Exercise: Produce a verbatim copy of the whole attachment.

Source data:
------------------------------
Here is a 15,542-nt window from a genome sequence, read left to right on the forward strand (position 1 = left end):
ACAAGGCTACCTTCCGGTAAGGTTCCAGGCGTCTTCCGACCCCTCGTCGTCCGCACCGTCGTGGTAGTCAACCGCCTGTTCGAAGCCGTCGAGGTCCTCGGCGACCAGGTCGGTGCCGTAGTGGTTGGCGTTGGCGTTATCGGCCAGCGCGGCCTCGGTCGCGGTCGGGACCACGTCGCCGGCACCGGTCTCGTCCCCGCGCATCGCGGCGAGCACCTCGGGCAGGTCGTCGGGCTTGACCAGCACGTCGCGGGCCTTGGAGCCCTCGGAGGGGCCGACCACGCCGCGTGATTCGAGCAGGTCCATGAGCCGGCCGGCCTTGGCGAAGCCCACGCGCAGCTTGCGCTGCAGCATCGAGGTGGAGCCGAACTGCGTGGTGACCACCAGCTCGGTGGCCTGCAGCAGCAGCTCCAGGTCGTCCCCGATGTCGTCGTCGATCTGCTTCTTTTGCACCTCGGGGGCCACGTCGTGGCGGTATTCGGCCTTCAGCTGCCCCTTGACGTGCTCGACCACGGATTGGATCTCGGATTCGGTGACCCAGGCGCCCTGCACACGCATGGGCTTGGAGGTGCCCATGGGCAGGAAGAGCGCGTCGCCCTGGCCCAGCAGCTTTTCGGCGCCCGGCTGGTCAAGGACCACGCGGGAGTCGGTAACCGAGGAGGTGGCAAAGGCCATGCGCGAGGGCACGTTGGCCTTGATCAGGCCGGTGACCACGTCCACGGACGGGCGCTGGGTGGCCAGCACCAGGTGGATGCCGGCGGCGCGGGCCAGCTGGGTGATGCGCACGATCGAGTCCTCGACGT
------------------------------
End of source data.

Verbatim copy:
Here is a 15,542-nt window from a genome sequence, read left to right on the forward strand (position 1 = left end):
ACAAGGCTACCTTCCGGTAAGGTTCCAGGCGTCTTCCGACCCCTCGTCGTCCGCACCGTCGTGGTAGTCAACCGCCTGTTCGAAGCCGTCGAGGTCCTCGGCGACCAGGTCGGTGCCGTAGTGGTTGGCGTTGGCGTTATCGGCCAGCGCGGCCTCGGTCGCGGTCGGGACCACGTCGCCGGCACCGGTCTCGTCCCCGCGCATCGCGGCGAGCACCTCGGGCAGGTCGTCGGGCTTGACCAGCACGTCGCGGGCCTTGGAGCCCTCGGAGGGGCCGACCACGCCGCGTGATTCGAGCAGGTCCATGAGCCGGCCGGCCTTGGCGAAGCCCACGCGCAGCTTGCGCTGCAGCATCGAGGTGGAGCCGAACTGCGTGGTGACCACCAGCTCGGTGGCCTGCAGCAGCAGCTCCAGGTCGTCCCCGATGTCGTCGTCGATCTGCTTCTTTTGCACCTCGGGGGCCACGTCGTGGCGGTATTCGGCCTTCAGCTGCCCCTTGACGTGCTCGACCACGGATTGGATCTCGGATTCGGTGACCCAGGCGCCCTGCACACGCATGGGCTTGGAGGTGCCCATGGGCAGGAAGAGCGCGTCGCCCTGGCCCAGCAGCTTTTCGGCGCCCGGCTGGTCAAGGACCACGCGGGAGTCGGTAACCGAGGAGGTGGCAAAGGCCATGCGCGAGGGCACGTTGGCCTTGATCAGGCCGGTGACCACGTCCACGGACGGGCGCTGGGTGGCCAGCACCAGGTGGATGCCGGCGGCGCGGGCCAGCTGGGTGATGCGCACGATCGAGTCCTCGACGT